It’s that time of year, leaves are beginning to crisp and fall, pumpkin spiced lattes are once again putting our local baristas in the weeds and everyone seems to be thinking of food. While much of this food hype comes from the approaching Thanksgiving holiday, Hudson Valley Restaurant Week is also stirring up some excitement for local foodies.
Hudson Valley Restaurant Week is an organization that involves restaurants in middle to lower Hudson Valley, all of whom pay a reasonable fee to be included and highlighted amongst the region’s best. Each restaurant that partakes in the annual event is given the opportunity to demonstrate their style of cuisine through a three-course prix fixe menu, which is offered at a flat rate of $29.95. Many participating restaurants also offer a three-course, prix fixe lunch, for the price of $20.95, both of which exclude tax, beverage and gratuity. The prix fixe menu also excludes weekends in the majority of participating restaurants.
While it may seem risky for these restaurants to spend money and discount their food, “the long-term benefits highly outweigh the short-term downsides. Restaurant Week is a marketing tool and not necessarily a money making opportunity…it is better to have a full restaurant than an empty one,” says Vincent Barcelona, executive chef and chairman to the Hudson Valley Restaurant Week Board of Advisors, who is “flattered to be a part of the board. [Restaurant Week] has grown beyond our wildest dreams and that they still continue to have me and to be associated with some of the industry’s top professionals is truly an honor,” he continues.
While the organization is definitely beneficial to both consumers and business owners, the name is somewhat allusive as the “week” is actually two weeks; differentiating from the Manhattan Restaurant Week that is only one week due to the close proximity between restaurants. The Hudson Valley Restaurant week is stretched to two weeks because of the cosmic frontier, ensuring that any enthusiastic food lover has the opportunity to visit at least one of the numerous acclaimed restaurants if not several.
“Restaurant Week gives people the opportunity to come in and have three courses of the same portions and the same quality of food that we offer on a regular basis. It could expose us to people who can potentially be skeptical about dining and spending more money and introduce them to what we do and how we do it. They may be more inclined to come in after Restaurant Week and dine at our regular a la carte pricing,” says Scott Frantangelo, chef and owner of L’inizio in Ardsley, as he portrays his loyalty to the organization and its indefinite benefits.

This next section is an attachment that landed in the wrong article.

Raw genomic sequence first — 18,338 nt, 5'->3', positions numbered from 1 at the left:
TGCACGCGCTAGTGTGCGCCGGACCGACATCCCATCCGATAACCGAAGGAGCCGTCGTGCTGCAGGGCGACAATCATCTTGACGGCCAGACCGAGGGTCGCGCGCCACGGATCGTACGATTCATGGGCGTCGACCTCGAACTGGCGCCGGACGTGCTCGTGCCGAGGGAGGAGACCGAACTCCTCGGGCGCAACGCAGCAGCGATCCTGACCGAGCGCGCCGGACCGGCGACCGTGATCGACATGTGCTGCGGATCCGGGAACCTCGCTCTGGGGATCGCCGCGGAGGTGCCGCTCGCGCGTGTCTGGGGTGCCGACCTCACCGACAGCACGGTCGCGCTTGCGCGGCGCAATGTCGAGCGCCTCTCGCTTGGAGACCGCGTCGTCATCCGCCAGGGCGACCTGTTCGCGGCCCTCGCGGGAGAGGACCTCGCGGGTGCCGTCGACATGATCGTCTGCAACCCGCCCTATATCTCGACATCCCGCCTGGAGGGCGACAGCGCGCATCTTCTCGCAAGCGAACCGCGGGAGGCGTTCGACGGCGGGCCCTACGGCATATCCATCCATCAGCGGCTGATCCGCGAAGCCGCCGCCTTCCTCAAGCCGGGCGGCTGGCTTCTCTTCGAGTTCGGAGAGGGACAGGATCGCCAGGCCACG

Although Restaurant Week originated in New York City, it is unquestionable to why it has been brought to Hudson Valley, a region indigenous to an abundance of ingredients, much of which is highlighted in the seasonal menus of participating restaurants. “Local farmers had a hard time reaching out to chefs, so Restaurant Week has become a vessel to connect the two. Chefs have now built menus around what is being grown,” Barcelona states.
Frantangelo, a huge advocate for Restaurant Week, who has participated in both New York City’s Restaurant Week and Hudson Valley’s, says that “the dining scene in Hudson Valley has become very competitive and also diverse, there are a lot of former New York City chefs up here and we all liked Restaurant Week in Manhattan—it is a great way to showcase what is produced up here and what the restaurants are doing.”
Restaurant Week is offered twice a year, and it is no coincidence where they fall on the calendar, spring and autumn, the two optimal seasons for vegetation, providing farmers with their most prominent yields. Though nothing seems more delicious than a juicy tomato or a cob of sweet corn on a hot summer day, chefs and farmers are confined to use such ingredients due to the overwhelming summer heat, while in the fall, they are graced with a vast array of squash and other root vegetables whose cozy textures and recipes merely overshadow that of the summer harvest.
As many local chefs pride themselves on using local ingredients, particularly produce, it is strongly advised to indulge on such products before the weather changes and the ground is covered in snow—making the ever-so-popular “farm to table” fad simply farfetched.
Nearly 200 restaurants are participating in this year’s Restaurant Week, the list seemingly increases each time it comes around, as new businesses want to establish themselves upon the culinary community and existing restaurants try to expand their clientele.
So, whether you want to return to your favorite restaurant to catch a glimpse of their seasonal offerings or you are feeling adventurous and want to try something new, be sure to capitalize on this amazing event before it’s too late.
This year’s event was Nov. 3 to Nov. 16. Check out http://www.hudsonvalleyrestaurantweek.com/home.php for menus or the spring schedule.